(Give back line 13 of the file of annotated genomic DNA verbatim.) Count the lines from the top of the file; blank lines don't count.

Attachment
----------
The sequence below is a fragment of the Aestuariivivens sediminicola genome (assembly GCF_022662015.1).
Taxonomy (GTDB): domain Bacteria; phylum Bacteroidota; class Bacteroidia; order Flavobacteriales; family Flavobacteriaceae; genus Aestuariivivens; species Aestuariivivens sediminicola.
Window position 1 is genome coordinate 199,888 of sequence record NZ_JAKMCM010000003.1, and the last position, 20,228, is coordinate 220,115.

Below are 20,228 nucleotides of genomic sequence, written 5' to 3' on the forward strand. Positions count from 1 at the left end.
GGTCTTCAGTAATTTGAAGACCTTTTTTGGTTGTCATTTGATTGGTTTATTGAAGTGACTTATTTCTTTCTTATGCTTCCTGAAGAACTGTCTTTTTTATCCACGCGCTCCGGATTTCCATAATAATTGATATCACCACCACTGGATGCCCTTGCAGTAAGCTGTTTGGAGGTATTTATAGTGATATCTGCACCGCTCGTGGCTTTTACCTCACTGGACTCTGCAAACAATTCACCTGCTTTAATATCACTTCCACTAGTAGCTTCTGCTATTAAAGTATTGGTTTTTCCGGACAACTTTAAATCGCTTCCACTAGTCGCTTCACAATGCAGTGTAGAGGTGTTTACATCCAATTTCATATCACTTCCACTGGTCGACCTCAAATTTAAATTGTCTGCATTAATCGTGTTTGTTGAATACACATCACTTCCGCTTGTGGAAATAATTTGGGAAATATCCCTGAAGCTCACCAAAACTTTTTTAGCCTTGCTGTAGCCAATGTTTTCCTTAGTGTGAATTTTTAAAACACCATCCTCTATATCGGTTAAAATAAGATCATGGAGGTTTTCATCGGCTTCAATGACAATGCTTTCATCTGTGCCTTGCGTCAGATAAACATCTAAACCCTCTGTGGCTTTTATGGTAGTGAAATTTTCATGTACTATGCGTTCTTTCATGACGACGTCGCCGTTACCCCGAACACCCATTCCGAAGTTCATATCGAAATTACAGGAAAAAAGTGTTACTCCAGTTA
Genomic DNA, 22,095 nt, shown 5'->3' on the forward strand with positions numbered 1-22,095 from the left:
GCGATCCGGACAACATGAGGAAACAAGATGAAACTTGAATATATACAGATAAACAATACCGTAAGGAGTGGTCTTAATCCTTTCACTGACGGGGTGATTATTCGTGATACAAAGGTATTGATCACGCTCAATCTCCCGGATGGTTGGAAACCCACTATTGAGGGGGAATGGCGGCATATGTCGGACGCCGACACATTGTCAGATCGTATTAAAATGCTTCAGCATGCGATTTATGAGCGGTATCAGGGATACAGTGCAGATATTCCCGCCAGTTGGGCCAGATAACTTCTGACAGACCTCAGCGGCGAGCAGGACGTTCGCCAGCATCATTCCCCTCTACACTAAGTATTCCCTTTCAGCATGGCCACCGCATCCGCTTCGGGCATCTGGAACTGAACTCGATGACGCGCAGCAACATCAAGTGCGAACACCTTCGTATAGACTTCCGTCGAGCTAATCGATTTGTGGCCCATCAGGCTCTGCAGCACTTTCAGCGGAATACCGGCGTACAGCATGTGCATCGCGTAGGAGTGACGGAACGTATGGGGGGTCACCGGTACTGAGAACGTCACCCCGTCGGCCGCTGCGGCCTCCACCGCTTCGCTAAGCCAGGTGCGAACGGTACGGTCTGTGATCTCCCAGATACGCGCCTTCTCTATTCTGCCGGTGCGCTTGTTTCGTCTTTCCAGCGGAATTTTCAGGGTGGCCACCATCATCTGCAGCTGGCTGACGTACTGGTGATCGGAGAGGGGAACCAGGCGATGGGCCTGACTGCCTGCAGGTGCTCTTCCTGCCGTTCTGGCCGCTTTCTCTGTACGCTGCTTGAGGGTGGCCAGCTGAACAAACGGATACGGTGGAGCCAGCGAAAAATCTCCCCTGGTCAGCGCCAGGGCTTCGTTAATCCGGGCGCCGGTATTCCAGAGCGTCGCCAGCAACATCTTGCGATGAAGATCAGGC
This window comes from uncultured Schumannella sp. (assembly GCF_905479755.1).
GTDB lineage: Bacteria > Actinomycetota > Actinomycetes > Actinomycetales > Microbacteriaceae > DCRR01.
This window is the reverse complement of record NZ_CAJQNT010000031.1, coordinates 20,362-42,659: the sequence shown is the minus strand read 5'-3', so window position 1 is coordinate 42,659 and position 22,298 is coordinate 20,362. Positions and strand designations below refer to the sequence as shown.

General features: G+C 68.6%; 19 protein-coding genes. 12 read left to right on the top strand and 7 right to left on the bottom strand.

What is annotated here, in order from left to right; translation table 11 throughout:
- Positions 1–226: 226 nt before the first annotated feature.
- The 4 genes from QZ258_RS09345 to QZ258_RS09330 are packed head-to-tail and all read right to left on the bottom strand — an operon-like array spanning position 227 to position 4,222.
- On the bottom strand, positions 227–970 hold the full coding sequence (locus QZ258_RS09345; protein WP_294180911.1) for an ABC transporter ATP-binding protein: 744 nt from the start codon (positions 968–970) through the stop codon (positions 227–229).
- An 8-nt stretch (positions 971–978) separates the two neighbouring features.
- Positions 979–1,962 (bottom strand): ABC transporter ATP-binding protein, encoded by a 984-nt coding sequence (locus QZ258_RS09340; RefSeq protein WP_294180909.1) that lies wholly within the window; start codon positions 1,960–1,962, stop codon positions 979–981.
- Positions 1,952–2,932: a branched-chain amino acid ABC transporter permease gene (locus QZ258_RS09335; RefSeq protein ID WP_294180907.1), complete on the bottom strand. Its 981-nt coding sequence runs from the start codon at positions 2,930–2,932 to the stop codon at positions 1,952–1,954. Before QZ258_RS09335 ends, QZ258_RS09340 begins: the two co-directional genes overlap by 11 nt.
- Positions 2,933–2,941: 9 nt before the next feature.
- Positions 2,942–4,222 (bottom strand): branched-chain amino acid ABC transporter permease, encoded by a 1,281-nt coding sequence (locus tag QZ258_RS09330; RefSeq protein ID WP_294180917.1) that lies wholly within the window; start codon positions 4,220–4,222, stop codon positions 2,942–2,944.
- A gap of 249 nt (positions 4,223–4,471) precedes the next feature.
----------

- Positions 1–226: 226 nt before the first annotated feature.